Review: Yes Please


I did not expect to be so underwhelmed by this book, but I was. The structure was barely hanging on, and it was so all over the place, I had difficulty keeping all the story threads together.

Obviously, Amy Poehler had gone through a lot of personal and career upheaval during the writing on this book and was probably not at a very good place emotionally. She also doesn’t like talking about herself, as is evident from several subjects that are just a no go, including her divorce, embarrassing moments, and a few other things.

The book reminded me of a lot of reasons why I disliked Mindy Kaling’s book (and I’m glad I didn’t spend any money on either of them). It was just a bunch of vignettes, loosely strung together and attempting to be funny. I guess it even reminds me of Ellen Degeneres’ latest book. Chapters of narrative style writing, interspersed with odd bits, like emails, poetry, or lists. It doesn’t work for me. For a great example of memoir, everyone should read Wishful Drinking by Carrie Fisher. Now that was fantastic.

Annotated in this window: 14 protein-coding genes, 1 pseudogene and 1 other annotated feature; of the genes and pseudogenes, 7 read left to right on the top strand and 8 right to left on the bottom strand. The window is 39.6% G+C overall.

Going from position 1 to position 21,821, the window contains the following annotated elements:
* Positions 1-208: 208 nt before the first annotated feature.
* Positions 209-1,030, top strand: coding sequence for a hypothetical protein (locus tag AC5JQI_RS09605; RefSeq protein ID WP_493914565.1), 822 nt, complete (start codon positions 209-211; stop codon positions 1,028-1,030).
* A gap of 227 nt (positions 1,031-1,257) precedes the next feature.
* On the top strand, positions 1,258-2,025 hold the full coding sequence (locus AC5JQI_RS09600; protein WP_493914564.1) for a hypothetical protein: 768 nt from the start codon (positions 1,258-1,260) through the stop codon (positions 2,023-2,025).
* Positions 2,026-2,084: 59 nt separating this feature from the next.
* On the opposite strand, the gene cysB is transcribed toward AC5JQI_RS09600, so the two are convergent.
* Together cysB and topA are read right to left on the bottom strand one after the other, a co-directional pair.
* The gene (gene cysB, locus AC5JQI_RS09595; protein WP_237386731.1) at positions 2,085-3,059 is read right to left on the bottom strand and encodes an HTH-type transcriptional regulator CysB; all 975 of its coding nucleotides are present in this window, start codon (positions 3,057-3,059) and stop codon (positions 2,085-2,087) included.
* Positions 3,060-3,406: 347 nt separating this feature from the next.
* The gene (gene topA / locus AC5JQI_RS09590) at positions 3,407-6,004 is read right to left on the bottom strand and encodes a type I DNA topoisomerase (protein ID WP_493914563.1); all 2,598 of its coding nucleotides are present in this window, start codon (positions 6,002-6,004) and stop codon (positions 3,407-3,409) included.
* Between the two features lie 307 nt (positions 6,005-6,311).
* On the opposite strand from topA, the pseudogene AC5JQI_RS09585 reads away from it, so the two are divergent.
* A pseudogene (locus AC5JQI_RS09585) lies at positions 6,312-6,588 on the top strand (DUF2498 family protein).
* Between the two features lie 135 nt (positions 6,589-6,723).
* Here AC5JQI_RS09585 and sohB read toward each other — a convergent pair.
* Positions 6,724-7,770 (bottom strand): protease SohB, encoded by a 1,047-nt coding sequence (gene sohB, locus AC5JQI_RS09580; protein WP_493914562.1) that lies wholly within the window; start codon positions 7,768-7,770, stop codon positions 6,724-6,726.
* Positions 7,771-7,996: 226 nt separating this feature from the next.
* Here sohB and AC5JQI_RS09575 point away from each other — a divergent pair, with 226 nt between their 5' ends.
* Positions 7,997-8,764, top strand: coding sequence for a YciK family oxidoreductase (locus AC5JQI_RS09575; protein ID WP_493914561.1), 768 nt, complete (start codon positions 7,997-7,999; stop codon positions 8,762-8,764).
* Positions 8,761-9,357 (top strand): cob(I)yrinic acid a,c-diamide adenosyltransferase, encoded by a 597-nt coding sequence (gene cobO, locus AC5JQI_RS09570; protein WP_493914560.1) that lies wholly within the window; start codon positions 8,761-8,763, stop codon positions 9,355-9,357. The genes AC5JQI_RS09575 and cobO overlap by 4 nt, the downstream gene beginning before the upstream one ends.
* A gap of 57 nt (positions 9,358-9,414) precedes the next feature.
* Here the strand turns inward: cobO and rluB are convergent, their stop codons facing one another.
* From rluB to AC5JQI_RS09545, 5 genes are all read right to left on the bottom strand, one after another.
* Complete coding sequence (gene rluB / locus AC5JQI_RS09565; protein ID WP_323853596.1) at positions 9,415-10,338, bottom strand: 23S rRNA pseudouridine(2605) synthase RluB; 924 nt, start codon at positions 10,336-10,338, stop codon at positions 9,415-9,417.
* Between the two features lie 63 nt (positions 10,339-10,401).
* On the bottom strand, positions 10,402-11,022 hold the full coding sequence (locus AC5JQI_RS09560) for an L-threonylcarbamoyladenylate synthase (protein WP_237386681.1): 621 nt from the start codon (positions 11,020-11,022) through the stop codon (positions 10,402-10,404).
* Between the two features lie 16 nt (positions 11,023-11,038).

There were a few things I found interesting and thoughtful about the book. The chapter of apologies was good, and I enjoyed the story, the honest depiction of anger and shame, and then acknowledging that the thing she did was careless. More of those stories, yes please! I also liked the portion where she talked about her brief touch with sexism in the workplace, with the unwanted physical touch. But I get the sense that even though she is famous, her life isn’t really all that interesting. I think the real reason she hated writing this book so much was that she really didn’t have much to tell. It’s not that she is a bad writer. It’s that she just didn’t have anything to work with.

3 stars (and that’s generous)

This book fulfills the funny book requirement for the challenge.

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